The μCC overlay can be configured such that the device has a plurality of outlets, and each one of the plurality of channels can provide a fluid communication channel between a single inlet and a single outlet. Thus, each channel would have a dedicated outlet, rather than sharing an outlet with other channels.

The μCC overlay device according to the second aspect can have a substantially rectangular shape, similar to the microscope slide to which it interfaces, and the inlet and outlet holes can be spaced at opposing ends of the rectangle towards the most distant ends. In a similar fashion, the substantially planar surface of the μCC overlay device can approximate at least a portion of the substantially planar surface of the microscope slide.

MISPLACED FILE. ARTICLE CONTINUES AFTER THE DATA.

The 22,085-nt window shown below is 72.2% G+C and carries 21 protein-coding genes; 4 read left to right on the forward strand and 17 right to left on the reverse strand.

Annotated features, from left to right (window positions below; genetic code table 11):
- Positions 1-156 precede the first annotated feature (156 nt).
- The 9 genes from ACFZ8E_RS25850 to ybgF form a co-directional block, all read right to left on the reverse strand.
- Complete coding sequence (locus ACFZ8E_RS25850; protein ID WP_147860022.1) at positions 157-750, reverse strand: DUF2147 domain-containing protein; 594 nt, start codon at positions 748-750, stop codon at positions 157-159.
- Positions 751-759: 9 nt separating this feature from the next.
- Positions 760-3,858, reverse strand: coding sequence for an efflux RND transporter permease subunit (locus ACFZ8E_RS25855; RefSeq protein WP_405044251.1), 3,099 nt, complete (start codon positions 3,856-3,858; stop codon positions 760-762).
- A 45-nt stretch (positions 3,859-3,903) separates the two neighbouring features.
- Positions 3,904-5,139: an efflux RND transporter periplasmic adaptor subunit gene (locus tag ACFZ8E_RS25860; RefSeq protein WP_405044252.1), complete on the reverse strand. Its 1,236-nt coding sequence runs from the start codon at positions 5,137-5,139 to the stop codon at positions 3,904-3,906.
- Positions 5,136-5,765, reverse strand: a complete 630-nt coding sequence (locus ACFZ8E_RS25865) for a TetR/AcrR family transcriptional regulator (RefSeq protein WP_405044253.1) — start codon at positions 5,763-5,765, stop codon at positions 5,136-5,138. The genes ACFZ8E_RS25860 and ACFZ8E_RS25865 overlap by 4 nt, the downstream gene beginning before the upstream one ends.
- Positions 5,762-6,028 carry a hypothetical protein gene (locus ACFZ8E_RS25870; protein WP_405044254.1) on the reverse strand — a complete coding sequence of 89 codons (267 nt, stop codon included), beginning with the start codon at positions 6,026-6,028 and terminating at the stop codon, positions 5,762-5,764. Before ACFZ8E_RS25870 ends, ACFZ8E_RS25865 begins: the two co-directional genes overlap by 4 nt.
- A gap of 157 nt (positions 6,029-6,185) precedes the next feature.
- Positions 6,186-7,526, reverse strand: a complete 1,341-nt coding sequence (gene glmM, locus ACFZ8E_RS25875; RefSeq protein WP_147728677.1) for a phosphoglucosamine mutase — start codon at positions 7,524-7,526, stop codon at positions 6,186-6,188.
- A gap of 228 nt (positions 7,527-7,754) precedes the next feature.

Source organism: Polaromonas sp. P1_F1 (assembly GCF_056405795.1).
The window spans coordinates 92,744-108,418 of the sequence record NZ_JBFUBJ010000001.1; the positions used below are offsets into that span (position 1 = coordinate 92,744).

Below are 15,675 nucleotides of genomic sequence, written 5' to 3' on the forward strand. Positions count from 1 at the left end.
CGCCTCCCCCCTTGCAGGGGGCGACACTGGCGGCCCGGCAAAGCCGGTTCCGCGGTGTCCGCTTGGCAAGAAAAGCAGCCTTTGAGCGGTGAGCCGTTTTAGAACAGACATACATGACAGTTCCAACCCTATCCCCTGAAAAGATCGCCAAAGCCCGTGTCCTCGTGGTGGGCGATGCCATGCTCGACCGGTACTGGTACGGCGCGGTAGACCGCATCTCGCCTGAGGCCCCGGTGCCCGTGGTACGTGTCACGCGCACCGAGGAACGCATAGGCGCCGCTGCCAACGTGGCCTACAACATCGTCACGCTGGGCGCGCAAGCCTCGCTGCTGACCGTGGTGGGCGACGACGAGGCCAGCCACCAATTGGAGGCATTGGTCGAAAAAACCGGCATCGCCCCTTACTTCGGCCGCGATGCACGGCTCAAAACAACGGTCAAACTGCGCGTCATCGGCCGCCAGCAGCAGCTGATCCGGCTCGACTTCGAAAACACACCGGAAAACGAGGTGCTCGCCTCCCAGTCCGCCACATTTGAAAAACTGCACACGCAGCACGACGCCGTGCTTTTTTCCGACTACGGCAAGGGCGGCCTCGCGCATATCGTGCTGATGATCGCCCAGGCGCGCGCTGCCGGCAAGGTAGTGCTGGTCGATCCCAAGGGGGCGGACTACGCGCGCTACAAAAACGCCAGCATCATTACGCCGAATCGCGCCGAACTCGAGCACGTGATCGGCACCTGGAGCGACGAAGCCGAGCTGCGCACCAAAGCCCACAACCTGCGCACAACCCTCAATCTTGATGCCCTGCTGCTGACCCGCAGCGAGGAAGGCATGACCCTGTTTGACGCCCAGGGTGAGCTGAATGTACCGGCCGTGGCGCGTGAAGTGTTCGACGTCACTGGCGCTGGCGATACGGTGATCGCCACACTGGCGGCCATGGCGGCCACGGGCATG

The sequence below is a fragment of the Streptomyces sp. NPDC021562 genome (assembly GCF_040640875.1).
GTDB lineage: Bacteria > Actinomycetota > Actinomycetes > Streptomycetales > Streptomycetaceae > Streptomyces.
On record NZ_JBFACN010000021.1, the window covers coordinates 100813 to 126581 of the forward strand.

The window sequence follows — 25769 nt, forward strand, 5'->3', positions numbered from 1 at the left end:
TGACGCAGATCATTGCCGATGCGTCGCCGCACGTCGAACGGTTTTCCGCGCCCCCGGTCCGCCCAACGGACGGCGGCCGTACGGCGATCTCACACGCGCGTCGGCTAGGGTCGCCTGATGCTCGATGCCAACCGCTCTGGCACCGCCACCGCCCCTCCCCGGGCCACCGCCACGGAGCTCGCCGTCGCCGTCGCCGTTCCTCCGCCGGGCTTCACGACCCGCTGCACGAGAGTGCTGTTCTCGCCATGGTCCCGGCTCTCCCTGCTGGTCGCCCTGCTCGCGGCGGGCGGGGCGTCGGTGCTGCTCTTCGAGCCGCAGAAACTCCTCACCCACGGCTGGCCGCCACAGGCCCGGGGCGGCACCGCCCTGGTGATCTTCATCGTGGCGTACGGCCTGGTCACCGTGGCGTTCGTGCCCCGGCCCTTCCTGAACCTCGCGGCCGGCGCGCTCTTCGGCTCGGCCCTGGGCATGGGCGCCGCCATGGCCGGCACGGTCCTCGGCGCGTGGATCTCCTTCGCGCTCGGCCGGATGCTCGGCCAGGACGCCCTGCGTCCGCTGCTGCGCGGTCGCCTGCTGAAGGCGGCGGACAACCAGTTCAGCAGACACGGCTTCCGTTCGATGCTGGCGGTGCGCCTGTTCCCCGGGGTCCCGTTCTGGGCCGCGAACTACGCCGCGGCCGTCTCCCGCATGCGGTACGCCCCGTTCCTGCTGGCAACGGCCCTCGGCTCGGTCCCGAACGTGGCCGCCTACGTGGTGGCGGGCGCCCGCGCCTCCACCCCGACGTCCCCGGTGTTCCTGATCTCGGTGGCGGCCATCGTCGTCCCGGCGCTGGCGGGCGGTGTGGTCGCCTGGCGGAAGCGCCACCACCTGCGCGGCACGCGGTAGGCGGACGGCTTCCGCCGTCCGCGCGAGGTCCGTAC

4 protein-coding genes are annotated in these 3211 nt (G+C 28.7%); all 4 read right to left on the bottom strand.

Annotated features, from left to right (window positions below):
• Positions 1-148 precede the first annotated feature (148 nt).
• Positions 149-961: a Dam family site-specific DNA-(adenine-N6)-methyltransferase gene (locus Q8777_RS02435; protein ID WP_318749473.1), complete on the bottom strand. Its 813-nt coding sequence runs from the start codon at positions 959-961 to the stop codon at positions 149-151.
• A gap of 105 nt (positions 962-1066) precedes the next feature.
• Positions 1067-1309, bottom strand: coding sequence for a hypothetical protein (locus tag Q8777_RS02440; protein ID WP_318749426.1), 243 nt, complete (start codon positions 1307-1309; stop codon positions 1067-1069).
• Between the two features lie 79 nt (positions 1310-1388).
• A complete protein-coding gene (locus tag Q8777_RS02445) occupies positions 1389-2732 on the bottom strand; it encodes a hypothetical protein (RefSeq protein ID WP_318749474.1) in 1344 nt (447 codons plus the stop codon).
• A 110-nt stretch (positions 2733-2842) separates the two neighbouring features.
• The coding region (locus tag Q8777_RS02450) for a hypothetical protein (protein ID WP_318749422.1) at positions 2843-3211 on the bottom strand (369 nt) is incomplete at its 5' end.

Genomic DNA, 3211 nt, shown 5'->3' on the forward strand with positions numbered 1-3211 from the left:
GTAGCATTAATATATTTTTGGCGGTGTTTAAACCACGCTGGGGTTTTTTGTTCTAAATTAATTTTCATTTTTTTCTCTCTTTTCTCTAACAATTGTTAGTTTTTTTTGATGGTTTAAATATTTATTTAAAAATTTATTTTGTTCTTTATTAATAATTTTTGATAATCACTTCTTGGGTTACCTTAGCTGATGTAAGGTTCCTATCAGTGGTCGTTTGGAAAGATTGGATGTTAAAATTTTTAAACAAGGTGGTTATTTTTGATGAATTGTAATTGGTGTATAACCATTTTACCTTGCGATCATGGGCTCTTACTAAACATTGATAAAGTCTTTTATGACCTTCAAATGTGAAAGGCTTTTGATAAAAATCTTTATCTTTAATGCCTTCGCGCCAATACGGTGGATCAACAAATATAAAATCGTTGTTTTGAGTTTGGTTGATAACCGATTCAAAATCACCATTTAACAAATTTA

BRIEF DESCRIPTION OF THE DRAWINGS

For a fuller understanding of the invention, reference should be made to the following detailed description, taken in connection with the accompanying drawings, in which:

FIG. 1 is a perspective view of the top of an exemplary microfluidic cytology chip (μCC) overlay device.

FIG. 2 is a perspective view of the bottom of the exemplary μCC overlay device shown in FIG. 1, illustrating three channels on the bottom of the slide, where each channel has its own inlet and shares an outlet with the other two channels.

FIG. 3 is perspective view of a translucent μCC overlay device appended to a microscopic slide, illustrating the channels in proximity to the slide.

FIG. 4 is an illustration of the channel architecture of a μCC overlay device having three channels, with associated inlets, and a single outlet.